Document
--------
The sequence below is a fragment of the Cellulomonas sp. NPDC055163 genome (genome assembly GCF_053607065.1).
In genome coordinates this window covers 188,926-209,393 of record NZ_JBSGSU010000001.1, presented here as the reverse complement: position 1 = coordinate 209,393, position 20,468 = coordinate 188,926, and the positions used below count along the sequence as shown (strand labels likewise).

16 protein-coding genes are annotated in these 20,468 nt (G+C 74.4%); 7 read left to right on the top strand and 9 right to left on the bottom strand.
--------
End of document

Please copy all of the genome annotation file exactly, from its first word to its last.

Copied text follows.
The sequence below is a fragment of the Cellulomonas sp. NPDC055163 genome (genome assembly GCF_053607065.1).
In genome coordinates this window covers 188,926-209,393 of record NZ_JBSGSU010000001.1, presented here as the reverse complement: position 1 = coordinate 209,393, position 20,468 = coordinate 188,926, and the positions used below count along the sequence as shown (strand labels likewise).

16 protein-coding genes are annotated in these 20,468 nt (G+C 74.4%); 7 read left to right on the top strand and 9 right to left on the bottom strand.